According to a recently published article by the Microsoft 365 Defender Research Team threat actors are quickly making great strides in targeting new emergent web technologies to conduct attack campaigns. Threat actors have now moved to target blockchain and Web3 applications with credential phishing campaigns. Web3 is the term used to define the emerging decentralized web built on the cryptographic foundations that enable blockchain technology to operate.
Credential phishing is nothing new and has plagued the more centralized web, now referred to as Web 2.0. As Microsoft researchers noted,
“Credential phishing haunts our customers day in and day out in the web2 world, which is the version of the internet that most of us are familiar with and use today. It’s a profitable business for cybercriminals, even if margins are slim and there’s significant risk associated with monetizing credentials to a business (for example, through human-operated ransomware attacks).”
Regarding the latest attempts to steal credentials on Web3 applications, the fear is that an actor almost single-handed can steal a large chunk of the 2.2 trillion USD cryptocurrency market capitalization and do so with almost complete anonymity.
This is not some fear for the future, a quick perusal of Rekt, a site dedicated to releasing information on Web3 hacks that have caused significant financial losses, shows that Web3 applications are getting “rekt” multiple times a month.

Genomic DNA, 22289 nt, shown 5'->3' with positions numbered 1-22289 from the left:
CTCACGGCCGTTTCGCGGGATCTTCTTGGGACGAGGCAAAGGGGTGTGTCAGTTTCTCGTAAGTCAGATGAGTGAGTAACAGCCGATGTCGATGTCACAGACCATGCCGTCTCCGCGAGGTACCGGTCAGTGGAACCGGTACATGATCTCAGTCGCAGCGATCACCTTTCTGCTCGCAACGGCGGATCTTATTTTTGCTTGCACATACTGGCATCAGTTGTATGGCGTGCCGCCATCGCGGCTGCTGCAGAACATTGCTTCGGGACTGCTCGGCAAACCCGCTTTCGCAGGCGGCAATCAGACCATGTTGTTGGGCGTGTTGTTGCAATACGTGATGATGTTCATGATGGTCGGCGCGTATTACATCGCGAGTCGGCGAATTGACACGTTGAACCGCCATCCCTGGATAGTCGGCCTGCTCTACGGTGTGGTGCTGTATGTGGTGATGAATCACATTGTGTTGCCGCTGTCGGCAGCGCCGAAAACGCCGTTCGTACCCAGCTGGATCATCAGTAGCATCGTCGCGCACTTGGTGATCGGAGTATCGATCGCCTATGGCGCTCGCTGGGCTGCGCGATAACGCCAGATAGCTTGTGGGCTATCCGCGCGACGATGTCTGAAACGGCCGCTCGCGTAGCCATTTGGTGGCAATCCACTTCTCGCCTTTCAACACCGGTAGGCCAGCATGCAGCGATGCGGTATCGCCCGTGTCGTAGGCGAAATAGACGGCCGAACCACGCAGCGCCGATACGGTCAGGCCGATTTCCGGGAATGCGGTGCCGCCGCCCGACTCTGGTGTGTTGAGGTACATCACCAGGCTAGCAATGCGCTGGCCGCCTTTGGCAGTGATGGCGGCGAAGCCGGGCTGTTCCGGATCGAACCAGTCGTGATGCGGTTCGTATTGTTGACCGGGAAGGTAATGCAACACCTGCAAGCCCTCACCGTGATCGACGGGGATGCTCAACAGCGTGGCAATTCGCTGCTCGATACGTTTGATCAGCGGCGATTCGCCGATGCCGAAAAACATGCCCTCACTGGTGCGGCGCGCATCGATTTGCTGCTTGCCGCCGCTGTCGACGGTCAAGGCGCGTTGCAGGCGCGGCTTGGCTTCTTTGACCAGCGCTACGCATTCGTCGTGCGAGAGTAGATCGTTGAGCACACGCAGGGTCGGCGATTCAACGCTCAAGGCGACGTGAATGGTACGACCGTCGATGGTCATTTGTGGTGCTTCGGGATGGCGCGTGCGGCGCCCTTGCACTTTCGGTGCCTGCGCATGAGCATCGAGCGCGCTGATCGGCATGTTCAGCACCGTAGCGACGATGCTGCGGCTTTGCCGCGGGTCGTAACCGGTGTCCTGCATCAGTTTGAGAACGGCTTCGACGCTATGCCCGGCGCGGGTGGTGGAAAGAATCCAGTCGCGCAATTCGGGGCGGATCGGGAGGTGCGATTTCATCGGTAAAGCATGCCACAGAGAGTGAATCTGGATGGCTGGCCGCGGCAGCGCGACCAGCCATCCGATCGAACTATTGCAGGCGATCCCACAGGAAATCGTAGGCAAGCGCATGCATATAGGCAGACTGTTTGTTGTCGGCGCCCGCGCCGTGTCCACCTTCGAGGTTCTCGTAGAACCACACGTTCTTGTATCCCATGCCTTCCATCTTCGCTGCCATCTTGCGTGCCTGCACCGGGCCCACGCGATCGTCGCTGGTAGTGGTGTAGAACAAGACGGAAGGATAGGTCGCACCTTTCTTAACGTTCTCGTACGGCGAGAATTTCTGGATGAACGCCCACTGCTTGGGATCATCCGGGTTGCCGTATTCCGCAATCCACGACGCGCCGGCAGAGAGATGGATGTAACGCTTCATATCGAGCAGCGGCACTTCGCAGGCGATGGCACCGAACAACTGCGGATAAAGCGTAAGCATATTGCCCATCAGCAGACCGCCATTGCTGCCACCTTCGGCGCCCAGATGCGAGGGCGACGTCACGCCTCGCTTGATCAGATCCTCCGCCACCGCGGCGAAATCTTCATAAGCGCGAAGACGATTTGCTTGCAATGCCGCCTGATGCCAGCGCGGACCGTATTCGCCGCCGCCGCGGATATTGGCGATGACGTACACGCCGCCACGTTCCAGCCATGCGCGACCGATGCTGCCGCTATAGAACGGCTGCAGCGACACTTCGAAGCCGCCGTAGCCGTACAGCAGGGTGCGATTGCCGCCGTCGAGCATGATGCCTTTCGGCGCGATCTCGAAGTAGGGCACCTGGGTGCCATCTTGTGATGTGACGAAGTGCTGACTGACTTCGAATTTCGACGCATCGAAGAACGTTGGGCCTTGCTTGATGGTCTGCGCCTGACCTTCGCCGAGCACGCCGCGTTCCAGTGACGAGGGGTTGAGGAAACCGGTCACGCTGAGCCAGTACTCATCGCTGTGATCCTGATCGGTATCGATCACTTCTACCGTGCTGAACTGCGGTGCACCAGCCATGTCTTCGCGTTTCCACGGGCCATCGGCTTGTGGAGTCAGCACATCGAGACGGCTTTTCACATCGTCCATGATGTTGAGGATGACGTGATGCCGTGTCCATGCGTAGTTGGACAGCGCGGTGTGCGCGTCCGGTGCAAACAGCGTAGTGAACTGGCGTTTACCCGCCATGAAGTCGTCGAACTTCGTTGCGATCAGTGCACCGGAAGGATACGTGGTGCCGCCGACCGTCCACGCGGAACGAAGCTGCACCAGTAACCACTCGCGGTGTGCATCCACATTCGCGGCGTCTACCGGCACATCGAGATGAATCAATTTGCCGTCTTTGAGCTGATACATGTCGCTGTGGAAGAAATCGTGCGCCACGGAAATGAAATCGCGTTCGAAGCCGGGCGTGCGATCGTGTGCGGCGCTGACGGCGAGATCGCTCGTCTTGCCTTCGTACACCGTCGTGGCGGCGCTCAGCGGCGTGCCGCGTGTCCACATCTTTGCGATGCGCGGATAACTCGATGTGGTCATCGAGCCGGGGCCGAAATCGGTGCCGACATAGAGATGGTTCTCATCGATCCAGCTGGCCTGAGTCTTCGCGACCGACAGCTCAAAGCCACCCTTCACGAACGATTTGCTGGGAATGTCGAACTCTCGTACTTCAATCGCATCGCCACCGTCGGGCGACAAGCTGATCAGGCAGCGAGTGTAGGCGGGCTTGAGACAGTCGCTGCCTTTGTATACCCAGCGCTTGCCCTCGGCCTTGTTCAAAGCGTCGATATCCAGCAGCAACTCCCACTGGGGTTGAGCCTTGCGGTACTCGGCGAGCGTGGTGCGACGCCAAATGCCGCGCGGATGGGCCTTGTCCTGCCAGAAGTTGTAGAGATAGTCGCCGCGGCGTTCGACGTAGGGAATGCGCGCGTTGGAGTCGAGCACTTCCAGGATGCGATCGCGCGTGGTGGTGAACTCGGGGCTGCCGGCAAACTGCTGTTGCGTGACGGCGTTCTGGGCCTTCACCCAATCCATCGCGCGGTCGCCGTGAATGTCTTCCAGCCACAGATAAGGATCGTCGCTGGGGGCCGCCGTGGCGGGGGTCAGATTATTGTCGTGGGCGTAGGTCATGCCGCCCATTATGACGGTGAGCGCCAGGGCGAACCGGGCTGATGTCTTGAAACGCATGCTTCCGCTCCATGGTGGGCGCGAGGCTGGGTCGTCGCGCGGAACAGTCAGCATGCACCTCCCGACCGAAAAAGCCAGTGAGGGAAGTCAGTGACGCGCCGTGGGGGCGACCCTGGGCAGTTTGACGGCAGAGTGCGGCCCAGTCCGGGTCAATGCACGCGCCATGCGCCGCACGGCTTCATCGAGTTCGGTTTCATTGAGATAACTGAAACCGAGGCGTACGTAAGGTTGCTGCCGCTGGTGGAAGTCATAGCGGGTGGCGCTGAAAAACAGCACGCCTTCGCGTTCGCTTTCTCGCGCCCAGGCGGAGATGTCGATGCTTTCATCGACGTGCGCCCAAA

Given the popularity of cryptocurrency, and the boom in value many coins could show, the idea of a Blockchain and how to exploit it became a popular pastime for cybercriminals, numerous scams to celebrities having their Twitter accounts hijacked and used to promote scams.
Further, crypto exchange hacks have resulted in hundreds of millions worth of dollars disappearing in an instant. Blockchain, DeFi, and crypto have long been targeted for threat actors, however, the specific targeting of Web3 applications for credential theft shows a maturing in capabilities not reliant on older scam techniques.
Badger DAO Attack
The event that prompted Microsoft researchers to pay more attention to the lack of security within the Web3 domain was the Badger DAO attack that occurred in November - December 2021. Rekt journalists summarized the attack as follows,
“An unknown party inserted additional approvals to send users' tokens to their own address. Starting from 00:00:23 UTC on 2.12.2021, the attacker used this stolen trust to fill their own wallet.
As the news of users’ addresses being drained reached Badger, the team announced they had paused the project’s smart contracts, and the malicious transactions began to fail around 2 hours 20 mins after they had begun.
BadgerDAO’s aim is to bring Bitcoin to DeFi. The project is made up of various vaults for users to earn yield on wrapped BTC variants on Ethereum.
The vast majority of stolen assets were vault deposit tokens which were then cashed out, with the underlying BTC bridged back to the Bitcoin network, and any ERC20 tokens remaining on Ethereum.”